Reginald Jeeves is a fictional character in the short stories and novels of P. G. Wodehouse, being the "gentleman's personal gentleman" (valet) of Bertie Wooster (Bertram Wilberforce Wooster). Created in 1915 and named in the title of most of his stories since 1916 and most of his books from 1919 to 1974, he is Wodehouse's most famous character. Jeeves has come to be seen as the quintessential example of his profession, inspiring many famous similar characters, and the name of Internet search engine Ask Jeeves. A "Jeeves" is now a generic term in references such as the Oxford English Dictionary.
Jeeves is a valet, not a butler; a valet serves his employer as a person, whereas a butler serves his employer's house. However, Bertie Wooster has lent Jeeves out as a butler on several occasions, and notes that "if the call comes, he can buttle with the best of them".
The essential concept that drives the Jeeves stories is that the brilliant valet is firmly in control of his rich and foppish young employer's life. Much of the comic effect derives from the fact that the clueless Bertie Wooster, who narrates most of the stories, is for the most part blissfully unaware of how he is being manipulated. When Bertie gets into one of his scrapes, leading to an unwanted social obligation, legal trouble, or marriage engagement, Jeeves invariably comes up with a subtle plan to save the day, often without Bertie's knowledge.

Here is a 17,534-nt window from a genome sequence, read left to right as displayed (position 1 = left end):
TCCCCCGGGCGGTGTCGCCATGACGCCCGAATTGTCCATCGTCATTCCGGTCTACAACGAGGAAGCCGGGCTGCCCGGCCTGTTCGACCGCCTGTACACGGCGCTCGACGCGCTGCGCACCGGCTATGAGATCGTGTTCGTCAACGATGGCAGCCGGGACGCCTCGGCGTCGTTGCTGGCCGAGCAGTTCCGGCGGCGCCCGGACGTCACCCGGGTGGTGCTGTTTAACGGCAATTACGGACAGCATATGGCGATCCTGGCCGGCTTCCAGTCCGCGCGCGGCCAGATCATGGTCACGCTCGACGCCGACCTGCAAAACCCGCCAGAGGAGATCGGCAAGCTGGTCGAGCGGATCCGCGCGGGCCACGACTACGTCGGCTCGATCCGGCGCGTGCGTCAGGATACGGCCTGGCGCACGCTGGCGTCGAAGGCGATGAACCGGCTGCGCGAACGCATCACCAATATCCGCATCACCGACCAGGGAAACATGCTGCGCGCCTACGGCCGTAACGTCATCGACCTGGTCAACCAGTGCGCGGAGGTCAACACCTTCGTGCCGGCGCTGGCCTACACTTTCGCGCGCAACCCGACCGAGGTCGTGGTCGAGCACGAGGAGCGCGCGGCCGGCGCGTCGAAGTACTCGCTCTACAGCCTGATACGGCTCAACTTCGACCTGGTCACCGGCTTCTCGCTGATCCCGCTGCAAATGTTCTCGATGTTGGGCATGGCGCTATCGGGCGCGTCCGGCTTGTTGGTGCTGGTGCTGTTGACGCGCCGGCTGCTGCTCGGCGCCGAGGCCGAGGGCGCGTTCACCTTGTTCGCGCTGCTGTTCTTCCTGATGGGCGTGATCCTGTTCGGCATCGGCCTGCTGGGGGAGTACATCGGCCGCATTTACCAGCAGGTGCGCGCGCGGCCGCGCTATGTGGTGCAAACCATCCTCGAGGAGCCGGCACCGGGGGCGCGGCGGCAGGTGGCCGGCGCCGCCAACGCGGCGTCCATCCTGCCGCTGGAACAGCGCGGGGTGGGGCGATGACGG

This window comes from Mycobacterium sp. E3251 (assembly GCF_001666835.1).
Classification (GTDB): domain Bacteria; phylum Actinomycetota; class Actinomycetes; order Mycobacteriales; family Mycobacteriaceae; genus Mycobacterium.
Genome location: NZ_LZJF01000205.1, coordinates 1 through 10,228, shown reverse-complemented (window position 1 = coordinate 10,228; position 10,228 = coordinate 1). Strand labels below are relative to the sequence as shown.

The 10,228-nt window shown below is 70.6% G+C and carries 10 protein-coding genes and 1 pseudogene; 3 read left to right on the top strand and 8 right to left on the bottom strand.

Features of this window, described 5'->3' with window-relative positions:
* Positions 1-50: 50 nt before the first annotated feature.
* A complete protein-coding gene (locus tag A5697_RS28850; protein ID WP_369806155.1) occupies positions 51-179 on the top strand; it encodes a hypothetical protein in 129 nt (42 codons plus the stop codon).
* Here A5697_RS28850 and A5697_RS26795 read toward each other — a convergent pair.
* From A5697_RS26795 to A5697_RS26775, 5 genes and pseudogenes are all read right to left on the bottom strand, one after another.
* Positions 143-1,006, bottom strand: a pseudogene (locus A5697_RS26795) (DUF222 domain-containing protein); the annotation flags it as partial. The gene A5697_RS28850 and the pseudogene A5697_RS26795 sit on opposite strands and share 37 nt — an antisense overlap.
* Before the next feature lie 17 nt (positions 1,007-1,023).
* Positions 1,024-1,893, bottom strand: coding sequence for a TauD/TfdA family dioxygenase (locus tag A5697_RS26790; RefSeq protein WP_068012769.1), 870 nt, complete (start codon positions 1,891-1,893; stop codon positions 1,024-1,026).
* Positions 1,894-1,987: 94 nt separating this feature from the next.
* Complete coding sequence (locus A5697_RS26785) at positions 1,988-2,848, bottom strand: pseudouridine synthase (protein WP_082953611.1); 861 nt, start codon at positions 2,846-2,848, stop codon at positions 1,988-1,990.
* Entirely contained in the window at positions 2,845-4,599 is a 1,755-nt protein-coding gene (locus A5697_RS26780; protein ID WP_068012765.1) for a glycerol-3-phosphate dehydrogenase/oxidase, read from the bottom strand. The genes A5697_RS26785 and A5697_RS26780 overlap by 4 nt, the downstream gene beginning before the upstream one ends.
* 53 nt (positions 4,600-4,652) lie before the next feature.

Jeeves is known for his convoluted, yet precise, speech and for quoting from Shakespeare and famous romantic poets. In his free time, he likes to relax with "improving" books such as the complete works of Spinoza, or to read "Dostoyevsky and the great Russians. He "glides" or "shimmers" in and out of rooms and may appear or disappear suddenly and without warning. His potable concoctions, both of the alcoholic and the morning-after variety, are legendary.